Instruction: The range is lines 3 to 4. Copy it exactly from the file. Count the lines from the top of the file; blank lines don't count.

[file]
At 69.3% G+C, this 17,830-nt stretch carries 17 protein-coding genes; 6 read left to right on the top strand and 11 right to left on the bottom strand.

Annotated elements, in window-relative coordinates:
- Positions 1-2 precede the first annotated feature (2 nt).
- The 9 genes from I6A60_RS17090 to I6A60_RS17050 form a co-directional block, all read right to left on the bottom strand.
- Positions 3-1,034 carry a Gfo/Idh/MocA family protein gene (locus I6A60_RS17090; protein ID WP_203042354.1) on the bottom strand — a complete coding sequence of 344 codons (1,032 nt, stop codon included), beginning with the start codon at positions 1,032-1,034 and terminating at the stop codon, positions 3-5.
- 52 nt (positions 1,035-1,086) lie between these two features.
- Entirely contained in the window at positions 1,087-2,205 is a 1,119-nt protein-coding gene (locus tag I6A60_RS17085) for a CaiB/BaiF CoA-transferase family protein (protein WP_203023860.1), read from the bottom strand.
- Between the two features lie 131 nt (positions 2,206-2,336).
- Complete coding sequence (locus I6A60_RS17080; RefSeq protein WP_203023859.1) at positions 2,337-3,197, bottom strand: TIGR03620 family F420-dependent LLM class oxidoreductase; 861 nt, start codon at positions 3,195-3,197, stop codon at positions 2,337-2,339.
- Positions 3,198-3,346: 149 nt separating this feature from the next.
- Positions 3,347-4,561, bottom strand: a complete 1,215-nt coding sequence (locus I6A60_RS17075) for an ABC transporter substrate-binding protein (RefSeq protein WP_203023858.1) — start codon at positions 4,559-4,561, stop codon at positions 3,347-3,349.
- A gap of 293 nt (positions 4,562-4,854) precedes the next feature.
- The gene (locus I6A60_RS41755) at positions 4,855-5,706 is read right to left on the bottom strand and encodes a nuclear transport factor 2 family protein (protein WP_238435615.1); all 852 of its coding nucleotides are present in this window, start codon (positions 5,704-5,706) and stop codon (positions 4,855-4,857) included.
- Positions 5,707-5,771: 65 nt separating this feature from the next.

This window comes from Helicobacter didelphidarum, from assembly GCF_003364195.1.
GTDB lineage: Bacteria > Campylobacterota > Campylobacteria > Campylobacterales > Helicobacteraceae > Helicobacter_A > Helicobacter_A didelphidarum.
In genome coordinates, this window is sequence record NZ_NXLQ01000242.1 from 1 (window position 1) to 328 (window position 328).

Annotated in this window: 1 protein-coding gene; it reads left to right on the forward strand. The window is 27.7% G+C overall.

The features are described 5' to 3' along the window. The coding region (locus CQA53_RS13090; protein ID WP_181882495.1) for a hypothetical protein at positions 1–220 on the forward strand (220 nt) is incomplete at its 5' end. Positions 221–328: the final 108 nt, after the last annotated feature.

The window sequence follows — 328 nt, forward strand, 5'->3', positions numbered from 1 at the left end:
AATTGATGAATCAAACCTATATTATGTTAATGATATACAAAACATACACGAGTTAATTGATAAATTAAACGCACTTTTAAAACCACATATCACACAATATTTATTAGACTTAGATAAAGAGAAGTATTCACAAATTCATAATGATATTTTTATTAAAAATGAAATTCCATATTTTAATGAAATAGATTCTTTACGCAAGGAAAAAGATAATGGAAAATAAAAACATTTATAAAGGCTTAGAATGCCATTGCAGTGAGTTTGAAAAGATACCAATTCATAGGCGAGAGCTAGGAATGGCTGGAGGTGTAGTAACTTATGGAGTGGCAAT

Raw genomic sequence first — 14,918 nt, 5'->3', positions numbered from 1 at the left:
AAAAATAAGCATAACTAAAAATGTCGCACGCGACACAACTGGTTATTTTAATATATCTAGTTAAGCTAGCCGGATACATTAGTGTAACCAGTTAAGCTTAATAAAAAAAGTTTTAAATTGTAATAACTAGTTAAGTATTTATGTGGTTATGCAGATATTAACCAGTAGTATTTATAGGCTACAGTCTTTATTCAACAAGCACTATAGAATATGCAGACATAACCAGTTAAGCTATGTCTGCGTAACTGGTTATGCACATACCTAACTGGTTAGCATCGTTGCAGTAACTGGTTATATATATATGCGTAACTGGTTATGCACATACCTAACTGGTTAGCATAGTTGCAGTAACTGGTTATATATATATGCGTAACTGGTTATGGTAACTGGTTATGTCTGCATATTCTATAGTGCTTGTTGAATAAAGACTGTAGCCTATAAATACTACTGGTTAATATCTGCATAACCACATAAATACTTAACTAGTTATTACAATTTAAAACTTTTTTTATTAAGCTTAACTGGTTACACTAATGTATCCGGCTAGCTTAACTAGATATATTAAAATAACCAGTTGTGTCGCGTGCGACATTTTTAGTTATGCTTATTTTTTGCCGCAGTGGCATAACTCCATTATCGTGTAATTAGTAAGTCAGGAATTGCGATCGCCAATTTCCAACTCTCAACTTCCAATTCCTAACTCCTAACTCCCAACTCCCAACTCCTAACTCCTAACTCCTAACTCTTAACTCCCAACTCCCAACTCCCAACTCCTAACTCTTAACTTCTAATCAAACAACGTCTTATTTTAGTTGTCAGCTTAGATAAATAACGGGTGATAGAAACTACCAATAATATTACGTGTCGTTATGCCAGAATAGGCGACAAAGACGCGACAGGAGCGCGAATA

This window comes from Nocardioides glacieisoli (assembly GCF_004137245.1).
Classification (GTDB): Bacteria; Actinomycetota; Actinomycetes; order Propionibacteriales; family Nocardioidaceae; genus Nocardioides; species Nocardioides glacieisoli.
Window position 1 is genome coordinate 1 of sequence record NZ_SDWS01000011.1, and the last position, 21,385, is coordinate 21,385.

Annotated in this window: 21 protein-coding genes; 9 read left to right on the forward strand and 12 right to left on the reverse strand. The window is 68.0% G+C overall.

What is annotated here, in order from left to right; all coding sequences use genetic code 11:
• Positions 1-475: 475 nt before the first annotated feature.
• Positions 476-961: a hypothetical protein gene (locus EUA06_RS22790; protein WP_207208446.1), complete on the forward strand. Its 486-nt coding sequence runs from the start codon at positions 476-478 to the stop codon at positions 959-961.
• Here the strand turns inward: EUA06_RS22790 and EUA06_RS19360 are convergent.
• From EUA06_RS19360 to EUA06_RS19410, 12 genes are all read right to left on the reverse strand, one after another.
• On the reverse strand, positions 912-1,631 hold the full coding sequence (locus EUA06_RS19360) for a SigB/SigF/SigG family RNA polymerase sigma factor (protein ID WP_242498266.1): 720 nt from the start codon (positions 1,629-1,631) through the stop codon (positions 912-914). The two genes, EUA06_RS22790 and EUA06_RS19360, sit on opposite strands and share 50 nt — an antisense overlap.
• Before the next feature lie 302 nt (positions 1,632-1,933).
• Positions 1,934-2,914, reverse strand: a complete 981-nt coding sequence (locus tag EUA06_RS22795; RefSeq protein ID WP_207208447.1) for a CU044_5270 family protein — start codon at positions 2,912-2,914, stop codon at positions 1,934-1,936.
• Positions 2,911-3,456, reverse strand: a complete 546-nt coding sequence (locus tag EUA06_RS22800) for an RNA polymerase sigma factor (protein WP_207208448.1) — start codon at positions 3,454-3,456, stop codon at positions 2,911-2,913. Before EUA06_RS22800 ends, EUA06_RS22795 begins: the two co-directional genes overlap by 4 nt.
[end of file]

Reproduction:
- Positions 1-2 precede the first annotated feature (2 nt).
- The 9 genes from I6A60_RS17090 to I6A60_RS17050 form a co-directional block, all read right to left on the bottom strand.